One of the best ways to learn about London’s rich history is by sinking a pint in the pub. No joke. These historic London pubs have been around for yonks and offer up the tell-tale signs of the celebrity, scandal and maybe even murder that took place in the capital many moons ago. Some of these ancient inns have been licensed since the 1600s and many date back even further (and you can bet a lot of them claim to be London’s oldest pub). So grab a spot at the bar and ask for the skinny from the staff on these pubs with a long old backstory.
Historic pubs in London
A handbill at the door announces the history of this charming riverside inn (surely the best on this stretch in Hammersmith), featuring the comings and goings of Charles II and Nell Gwyn at the pub. All the authors have paid it a visit – Graham Greene, Ernest Hemingway, Dylan Thomas – and William Morris lived next door. Take it all in beneath the exposed ceiling beams or by the roaring fire.
‘The French’, as its regulars call it, has been a buzzing part of the bohemian centre of London for decades. Dylan Thomas, Sylvia Plath, Lucian Freud and, er, Suggs have all drunk here. During World War II, Charles De Gaulle and the Free French used the pub as their base. And The French House only serves its beer in halves. Très continental.
This Covent Garden legend occupies the backstreets away from the tourists. Its courtyard setting is probably how it attracted such a rough-around-the-edges crowd in the nineteenth century, when it hosted bare-knuckle prize fights. Earlier, back in 1679, poet John Dryden took a beating by thugs hired by poet John Wilmot down this back alley. It’s all very convivial these days, mind.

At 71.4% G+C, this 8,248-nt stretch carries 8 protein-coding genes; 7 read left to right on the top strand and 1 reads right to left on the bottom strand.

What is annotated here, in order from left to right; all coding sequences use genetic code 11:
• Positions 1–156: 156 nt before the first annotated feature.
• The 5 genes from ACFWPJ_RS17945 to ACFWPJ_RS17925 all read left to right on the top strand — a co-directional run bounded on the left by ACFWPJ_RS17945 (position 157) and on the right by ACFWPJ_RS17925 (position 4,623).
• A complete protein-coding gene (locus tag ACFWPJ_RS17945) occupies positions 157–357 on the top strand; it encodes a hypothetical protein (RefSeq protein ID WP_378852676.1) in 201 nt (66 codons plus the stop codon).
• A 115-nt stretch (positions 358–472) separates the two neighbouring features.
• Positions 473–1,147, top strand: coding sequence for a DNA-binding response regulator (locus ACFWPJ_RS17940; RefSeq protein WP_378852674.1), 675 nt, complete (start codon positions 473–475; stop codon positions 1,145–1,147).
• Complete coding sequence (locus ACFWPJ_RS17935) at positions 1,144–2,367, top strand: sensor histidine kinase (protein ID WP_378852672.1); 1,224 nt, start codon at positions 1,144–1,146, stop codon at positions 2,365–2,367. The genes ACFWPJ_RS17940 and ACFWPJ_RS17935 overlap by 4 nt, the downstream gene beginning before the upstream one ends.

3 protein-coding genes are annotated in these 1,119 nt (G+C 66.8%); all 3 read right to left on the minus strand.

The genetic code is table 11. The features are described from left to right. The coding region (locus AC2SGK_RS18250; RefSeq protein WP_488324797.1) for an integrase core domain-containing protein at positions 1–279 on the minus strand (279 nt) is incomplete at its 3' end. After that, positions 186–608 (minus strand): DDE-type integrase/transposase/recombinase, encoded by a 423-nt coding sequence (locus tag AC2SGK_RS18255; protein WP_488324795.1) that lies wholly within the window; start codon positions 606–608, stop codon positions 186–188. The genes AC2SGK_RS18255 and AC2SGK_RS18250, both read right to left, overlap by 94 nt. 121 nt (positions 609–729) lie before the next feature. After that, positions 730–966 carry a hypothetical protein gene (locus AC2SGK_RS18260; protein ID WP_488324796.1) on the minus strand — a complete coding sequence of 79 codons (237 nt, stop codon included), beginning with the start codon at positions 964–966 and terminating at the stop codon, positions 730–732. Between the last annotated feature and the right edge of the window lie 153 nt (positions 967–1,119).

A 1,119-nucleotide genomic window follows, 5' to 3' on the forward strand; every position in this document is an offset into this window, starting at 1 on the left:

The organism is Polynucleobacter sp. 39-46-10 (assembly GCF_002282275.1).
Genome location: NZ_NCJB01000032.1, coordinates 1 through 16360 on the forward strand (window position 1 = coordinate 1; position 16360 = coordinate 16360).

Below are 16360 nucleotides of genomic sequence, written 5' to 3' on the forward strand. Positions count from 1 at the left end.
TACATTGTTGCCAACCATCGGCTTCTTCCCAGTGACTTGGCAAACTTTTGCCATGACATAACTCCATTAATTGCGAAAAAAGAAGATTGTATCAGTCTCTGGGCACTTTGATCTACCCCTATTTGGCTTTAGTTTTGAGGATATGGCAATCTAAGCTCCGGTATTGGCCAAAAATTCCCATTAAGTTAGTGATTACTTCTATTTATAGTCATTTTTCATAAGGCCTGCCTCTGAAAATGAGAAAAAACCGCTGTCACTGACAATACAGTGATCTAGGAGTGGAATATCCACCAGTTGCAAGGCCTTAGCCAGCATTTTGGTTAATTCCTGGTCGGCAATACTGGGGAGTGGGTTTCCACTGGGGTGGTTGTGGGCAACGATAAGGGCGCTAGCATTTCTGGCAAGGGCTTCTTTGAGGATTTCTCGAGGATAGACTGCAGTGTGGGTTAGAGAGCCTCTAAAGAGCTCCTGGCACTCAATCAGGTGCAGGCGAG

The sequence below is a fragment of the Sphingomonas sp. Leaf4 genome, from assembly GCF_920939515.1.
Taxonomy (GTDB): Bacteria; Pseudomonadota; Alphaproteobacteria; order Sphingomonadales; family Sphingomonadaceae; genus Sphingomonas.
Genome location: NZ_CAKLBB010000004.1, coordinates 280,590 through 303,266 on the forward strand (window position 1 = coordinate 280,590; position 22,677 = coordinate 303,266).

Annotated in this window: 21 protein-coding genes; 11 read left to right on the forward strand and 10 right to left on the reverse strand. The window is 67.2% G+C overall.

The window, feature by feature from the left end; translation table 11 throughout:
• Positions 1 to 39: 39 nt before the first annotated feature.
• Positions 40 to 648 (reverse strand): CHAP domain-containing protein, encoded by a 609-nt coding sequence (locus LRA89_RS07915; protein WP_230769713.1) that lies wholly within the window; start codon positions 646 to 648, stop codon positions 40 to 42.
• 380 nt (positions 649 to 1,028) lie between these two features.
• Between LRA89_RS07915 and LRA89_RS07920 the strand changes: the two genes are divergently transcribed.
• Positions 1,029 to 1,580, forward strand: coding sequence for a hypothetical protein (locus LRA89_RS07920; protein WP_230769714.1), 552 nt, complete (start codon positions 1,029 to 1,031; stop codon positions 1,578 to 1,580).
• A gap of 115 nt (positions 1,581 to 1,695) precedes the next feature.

Rotherhithe’s riverside beauty of a boozer claims to be the place from which the Mayflower set out to Southampton before sailing off to the Americas. If the old oak beams and nooks and crannies don’t do it for you, the pub has had a licence to sell American stamps since the 1800s thanks to its historic connections, making it a pretty unique proposition.
If it’s the pirate’s life for you, get along to Wapping’s Prospect of Whitby. Smugglers, sailors and dubious sorts were said to frequent the pub (although, all that remains from those swashbuckling days is the flagstone floor). Now it makes for quite a peaceful retreat, if you can handle the replica gallows on the foreshore outside, a reference to the fearsome revolution-suppressing ‘Hanging’ Judge Jeffreys, who was a patron of the place.
One of the oldest pubs in London is also one of the most charming, perched on a hilltop by Hampstead Heath. It’s been around since 1585 and has had a rollcall of literary Londoners through the doors – think Byron, Keats and Dickens. It even gets a shout-out in Bram Stoker’s ‘Dracula’. For more spookiness, ask bar staff for ghost stories that include an otherworldly appearance from highwayman Dick Turpin.
Belgravia’s Star attracted some starry names through the doors in the swinging ’60s, from Peter O’Toole to Diana Dors. Perhaps they were drawn by the dazzle of the less salubrious clientele that cemented its name as a pub with a story. The tale goes that the gang that pulled off the Great Train Robbery in 1963 planned their attack here. Do some plotting of your own over a pint or two.